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Fire engulfs Baghdad ballot storage warehouse ahead of vote re-count Open in fullscreen

The New Arab

Fire engulfs Baghdad ballot storage warehouse ahead of vote re-count

Clouds of smoke were seen above the capital [al-Araby al-Jadeed]

Date of publication: 10 June, 2018

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A fire has ripped through a Baghdad warehouse containing over 3 million ballot papers as Iraq prepares for a manual recount of its general election vote.

A fire tore through Iraq's biggest ballot warehouse on Sunday where votes for the al-Rusafa district in eastern Baghdad were stored, before a recount ordered by parliament was scheduled to take place prompted by allegations of electoral fraud.

The fire was started intentionally, said a security official, however the exact cause of the blaze was not immediately known.

A spokesman for Iraq's interior ministry Brigadier Saad Maan told The New Arab that fire brigades were "trying" to control the fire and save the ballot boxes from the flames.

Two hours after the blaze erupted firefighters, backed by 10 trucks, were still struggling to put out the fire as warehouse staff ran out of the building carrying blue and white plastic ballot boxes, an AFP reporter said.

"Election material, including maybe ballot boxes, were burned but most of the ballot boxes were stored in another building and have been preserved," Maan told reporters.

Around 60 percent of Baghdad's two million eligible voters had cast their ballots in the May election in Al-Rusafa district. Sources told The New Arab that the ballot warehouse, which usually houses foodstuffs, contains more than 3 million voting papers.

Meanwhile a member of Baghdad's municipal council Mohammed al-Rubaie told Iraqi media that the entire contents of the warehouse, which belongs to the Ministry of Commerce, had burned.

Fire brigades attempt to tackle the enormous blaze
[al-Araby al-Jadeed]

The blaze comes just days before Iraq will carry out a manual recount of around 10 million votes following allegations of fraud during the May 12 legislative election that saw a surprise victory for populist Shia cleric Muqtada al-Sadr in alliance with the communist party, among other secular factions, as voters shunned the usual political elites in favour of change.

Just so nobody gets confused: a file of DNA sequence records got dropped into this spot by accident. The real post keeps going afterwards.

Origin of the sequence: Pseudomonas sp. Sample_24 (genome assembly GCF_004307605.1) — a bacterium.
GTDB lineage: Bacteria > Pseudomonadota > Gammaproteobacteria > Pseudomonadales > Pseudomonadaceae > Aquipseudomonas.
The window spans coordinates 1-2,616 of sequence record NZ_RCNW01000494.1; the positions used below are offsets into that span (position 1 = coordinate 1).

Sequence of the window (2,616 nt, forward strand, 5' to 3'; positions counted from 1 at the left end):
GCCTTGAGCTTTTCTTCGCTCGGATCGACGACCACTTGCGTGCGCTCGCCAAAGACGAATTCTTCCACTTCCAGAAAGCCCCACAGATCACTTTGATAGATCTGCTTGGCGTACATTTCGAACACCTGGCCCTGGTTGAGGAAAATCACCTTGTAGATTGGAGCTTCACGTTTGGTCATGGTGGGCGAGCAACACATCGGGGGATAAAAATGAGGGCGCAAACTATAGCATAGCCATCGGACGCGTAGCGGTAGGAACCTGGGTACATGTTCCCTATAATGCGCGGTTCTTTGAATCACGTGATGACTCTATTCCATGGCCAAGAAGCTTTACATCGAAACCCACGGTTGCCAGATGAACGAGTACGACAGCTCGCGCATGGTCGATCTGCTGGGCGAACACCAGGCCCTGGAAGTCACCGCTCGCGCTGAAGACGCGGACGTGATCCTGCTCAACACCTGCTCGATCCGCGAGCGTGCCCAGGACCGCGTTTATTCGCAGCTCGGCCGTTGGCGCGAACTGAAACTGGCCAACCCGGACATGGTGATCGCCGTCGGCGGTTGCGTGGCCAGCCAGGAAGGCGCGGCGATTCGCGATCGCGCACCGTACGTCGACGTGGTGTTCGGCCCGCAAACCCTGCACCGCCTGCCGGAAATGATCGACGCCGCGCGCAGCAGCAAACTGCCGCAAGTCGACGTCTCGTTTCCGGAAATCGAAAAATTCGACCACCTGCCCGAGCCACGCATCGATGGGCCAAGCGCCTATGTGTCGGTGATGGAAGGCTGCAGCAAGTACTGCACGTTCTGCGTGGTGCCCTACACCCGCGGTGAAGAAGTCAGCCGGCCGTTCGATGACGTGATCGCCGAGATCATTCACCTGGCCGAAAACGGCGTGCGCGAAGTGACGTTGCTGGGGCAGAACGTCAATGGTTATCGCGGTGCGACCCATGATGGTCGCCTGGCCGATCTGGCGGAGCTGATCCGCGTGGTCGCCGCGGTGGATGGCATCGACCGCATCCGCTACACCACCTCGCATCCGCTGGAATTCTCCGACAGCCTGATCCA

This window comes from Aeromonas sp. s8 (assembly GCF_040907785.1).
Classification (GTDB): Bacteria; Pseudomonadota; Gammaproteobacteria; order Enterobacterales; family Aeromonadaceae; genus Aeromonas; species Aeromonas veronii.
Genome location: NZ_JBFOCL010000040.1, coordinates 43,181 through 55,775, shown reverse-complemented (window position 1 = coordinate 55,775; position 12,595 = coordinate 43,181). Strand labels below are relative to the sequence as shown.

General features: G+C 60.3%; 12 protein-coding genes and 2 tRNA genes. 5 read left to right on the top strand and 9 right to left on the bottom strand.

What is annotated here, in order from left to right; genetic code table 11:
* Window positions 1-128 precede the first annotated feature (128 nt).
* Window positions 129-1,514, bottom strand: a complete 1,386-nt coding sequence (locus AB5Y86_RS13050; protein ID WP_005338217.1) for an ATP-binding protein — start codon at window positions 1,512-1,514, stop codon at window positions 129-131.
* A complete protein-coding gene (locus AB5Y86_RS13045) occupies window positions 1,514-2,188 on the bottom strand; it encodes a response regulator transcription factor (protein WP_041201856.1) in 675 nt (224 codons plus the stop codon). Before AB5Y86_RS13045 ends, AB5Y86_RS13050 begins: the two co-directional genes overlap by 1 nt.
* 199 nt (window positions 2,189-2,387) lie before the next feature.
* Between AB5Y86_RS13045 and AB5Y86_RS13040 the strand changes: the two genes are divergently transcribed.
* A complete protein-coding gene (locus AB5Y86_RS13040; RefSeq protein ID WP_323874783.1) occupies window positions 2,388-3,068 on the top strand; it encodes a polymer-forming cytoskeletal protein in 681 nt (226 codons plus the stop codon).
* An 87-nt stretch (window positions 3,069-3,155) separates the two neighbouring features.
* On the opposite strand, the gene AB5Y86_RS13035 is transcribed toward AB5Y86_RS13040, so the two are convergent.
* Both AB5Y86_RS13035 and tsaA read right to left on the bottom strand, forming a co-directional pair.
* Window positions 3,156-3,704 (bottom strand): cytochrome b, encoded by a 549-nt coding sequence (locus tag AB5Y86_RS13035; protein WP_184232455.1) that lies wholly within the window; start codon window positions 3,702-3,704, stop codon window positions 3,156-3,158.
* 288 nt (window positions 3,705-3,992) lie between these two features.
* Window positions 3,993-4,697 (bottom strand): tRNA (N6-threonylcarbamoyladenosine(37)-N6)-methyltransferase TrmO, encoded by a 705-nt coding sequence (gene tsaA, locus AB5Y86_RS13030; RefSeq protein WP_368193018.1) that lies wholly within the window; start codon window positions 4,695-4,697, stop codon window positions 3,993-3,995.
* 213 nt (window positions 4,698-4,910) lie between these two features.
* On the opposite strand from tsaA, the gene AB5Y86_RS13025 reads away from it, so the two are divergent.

However the result was contested following allegations of fraud namely by the veteran politicians led by parliamentary speaker Salim al-Jabouri, who lost his seat in the election.

In the wake of the blaze, Jabouri has called for elections to be re-run.

"The crime of burning ballot box storage warehouses in the Rusafa area is a deliberate act, a planned crime, aimed at hiding instances of fraud and manipulation of votes, lying to the Iraqi people and changing their will and choices," Jabouri said in a statement.

"We call for the election to be repeated," added the veteran politician, calling for those responsible to be brought to justice by the authorities.

Last month's election saw a record number of abstentions as Iraqis snubbed the corruption-tainted elite who have dominated the country since the 2003 US-led invasion that toppled Saddam Hussein.

Less than half of Iraq's 24-million electorate took part, dumping the old guard in favour of Sadr's alliance followed by a list of former fighters of the Hashed al-Shaabi alliance that last year played a key role in the defeat of the Islamic State group.

But the old guard, dumped by Iraqi voters, have clamoured for a recount, although experts say it is unlikely to produce a major change in the number of seats won by their rival lists.

On Wednesday, Iraq's outgoing parliament also sacked the nine-member independent commission which oversaw the polls, and on Sunday they were replaced by nine judges who would supervise the recount.

The previous week parliament had already voted to annul the ballots of displaced Iraqis and those living abroad, although they accounted for only a small fraction of the overall vote.

Agencies contributed to this report.

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